|Publication number||US5899925 A|
|Application number||US 08/910,970|
|Publication date||May 4, 1999|
|Filing date||Aug 7, 1997|
|Priority date||Aug 7, 1997|
|Publication number||08910970, 910970, US 5899925 A, US 5899925A, US-A-5899925, US5899925 A, US5899925A|
|Inventors||Dennis E. Ochs, Carlton B. Morgan|
|Original Assignee||Heartstream, Inc.|
|Export Citation||BiBTeX, EndNote, RefMan|
|Patent Citations (63), Non-Patent Citations (2), Referenced by (27), Classifications (4), Legal Events (7)|
|External Links: USPTO, USPTO Assignment, Espacenet|
1. Field of the Invention
This invention relates generally to a method and apparatus for automatic self-testing of electrical devices, and more particularly to a method and apparatus for automatic self-testing of electrical defibrillators.
2. Description of the Prior Art
Sudden cardiac death is the leading cause of death in the United States. Most sudden cardiac death is caused by ventricular fibrillation, in which the heart's muscle fibers contract without coordination, thereby interrupting normal blood flow to the body. The only known effective treatment for ventricular fibrillation is electrical defibrillation, in which an electrical pulse is applied to the patient's heart. The electrical pulse must be delivered within a short time after onset of ventricular fibrillation in order for the patient to have any reasonable chance of survival.
External defibrillators send electrical pulses to the patient's heart through electrodes applied to the patient's torso. External defibrillators are typically located and used in hospital emergency rooms, operating rooms, and emergency medical vehicles. Of the wide variety of external defibrillators currently available, automatic and semi-automatic external defibrillators ("AEDs") are becoming increasingly popular because they can be used by relatively inexperienced personnel. Such defibrillators are also especially lightweight, compact, and portable.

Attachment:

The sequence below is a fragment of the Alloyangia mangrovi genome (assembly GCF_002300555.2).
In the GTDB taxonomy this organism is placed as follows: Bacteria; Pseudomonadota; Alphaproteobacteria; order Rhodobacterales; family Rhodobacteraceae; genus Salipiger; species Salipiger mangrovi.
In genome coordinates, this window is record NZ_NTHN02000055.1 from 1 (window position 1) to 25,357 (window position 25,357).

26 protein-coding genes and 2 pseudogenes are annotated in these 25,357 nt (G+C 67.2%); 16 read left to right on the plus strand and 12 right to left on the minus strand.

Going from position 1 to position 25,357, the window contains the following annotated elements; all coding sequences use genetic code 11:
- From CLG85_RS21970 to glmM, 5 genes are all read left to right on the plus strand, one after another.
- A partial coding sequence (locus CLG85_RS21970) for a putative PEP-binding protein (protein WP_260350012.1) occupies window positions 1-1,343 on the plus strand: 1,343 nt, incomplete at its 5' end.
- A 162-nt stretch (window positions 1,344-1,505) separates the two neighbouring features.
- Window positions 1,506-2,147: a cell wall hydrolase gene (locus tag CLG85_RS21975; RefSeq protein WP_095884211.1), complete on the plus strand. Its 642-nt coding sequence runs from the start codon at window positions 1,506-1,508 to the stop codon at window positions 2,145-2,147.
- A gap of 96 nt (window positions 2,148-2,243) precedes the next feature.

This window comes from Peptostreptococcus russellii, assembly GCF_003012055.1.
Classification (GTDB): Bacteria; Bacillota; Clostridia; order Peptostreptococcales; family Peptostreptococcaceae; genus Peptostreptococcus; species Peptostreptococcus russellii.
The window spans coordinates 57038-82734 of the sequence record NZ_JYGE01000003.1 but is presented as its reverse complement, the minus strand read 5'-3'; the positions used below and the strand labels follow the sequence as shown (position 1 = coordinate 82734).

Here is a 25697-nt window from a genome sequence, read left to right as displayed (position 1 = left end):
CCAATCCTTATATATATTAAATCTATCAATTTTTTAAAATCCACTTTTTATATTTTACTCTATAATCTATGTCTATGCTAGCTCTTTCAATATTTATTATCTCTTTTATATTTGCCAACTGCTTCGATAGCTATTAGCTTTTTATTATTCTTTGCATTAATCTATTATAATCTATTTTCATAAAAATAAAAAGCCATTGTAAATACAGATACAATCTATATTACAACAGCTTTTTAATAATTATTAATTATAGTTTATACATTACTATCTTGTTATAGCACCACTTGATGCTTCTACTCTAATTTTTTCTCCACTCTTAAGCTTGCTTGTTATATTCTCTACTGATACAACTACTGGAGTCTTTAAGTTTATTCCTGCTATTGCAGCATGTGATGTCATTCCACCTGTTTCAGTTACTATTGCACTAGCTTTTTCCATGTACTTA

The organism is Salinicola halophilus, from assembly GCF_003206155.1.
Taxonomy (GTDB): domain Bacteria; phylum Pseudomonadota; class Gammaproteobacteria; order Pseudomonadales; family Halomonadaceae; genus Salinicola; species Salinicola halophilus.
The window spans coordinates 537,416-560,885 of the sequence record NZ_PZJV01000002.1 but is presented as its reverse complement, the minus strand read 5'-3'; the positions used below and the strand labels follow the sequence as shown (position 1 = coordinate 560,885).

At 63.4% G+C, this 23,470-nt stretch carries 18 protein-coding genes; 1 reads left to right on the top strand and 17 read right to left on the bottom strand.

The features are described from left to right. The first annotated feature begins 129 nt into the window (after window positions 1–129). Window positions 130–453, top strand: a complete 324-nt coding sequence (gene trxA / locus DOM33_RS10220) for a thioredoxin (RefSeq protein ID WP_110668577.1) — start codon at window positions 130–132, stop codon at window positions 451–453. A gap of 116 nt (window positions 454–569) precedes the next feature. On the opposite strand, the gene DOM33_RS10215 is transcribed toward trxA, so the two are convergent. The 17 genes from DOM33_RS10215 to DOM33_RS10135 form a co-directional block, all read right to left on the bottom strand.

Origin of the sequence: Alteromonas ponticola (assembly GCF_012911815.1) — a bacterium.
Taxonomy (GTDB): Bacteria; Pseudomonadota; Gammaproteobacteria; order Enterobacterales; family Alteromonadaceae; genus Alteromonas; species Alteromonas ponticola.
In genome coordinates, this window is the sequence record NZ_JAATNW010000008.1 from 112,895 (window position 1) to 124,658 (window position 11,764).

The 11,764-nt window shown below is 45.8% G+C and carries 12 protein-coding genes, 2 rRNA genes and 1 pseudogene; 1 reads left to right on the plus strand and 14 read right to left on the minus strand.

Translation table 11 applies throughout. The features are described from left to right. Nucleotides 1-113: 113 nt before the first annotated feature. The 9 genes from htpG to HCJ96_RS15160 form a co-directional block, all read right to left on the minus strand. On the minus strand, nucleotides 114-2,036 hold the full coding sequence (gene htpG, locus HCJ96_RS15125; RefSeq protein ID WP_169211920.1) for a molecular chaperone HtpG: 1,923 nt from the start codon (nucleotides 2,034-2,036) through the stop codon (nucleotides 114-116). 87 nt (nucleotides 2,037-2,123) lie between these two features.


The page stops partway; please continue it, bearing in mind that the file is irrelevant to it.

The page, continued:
AEDs provide a number of advantages, including the availability of external defibrillation at locations where external defibrillation is not regularly expected, such as in residences, public buildings, businesses, personal vehicles, public transportation vehicles, etc. AEDs are typically subject to widely varying conditions and are used relatively infrequently, but are nevertheless expected to function reliably when used. Thus, regular testing of an AED is desirable, in order to sample readiness for use should it be needed. However, operators trained in the use of AEDs are usually inexperienced in the testing of medical equipment. Therefore, testing of AED functions is preferably performed automatically by the AED itself (known in the art as "self-testing"). Conventional self-testing systems for defibrillators test at regularly scheduled time intervals and/or in response to certain events, such as power-on events. As such, conditions potentially affecting certain defibrillator functions may not be adequately detected, and defibrillator reliability may then be compromised.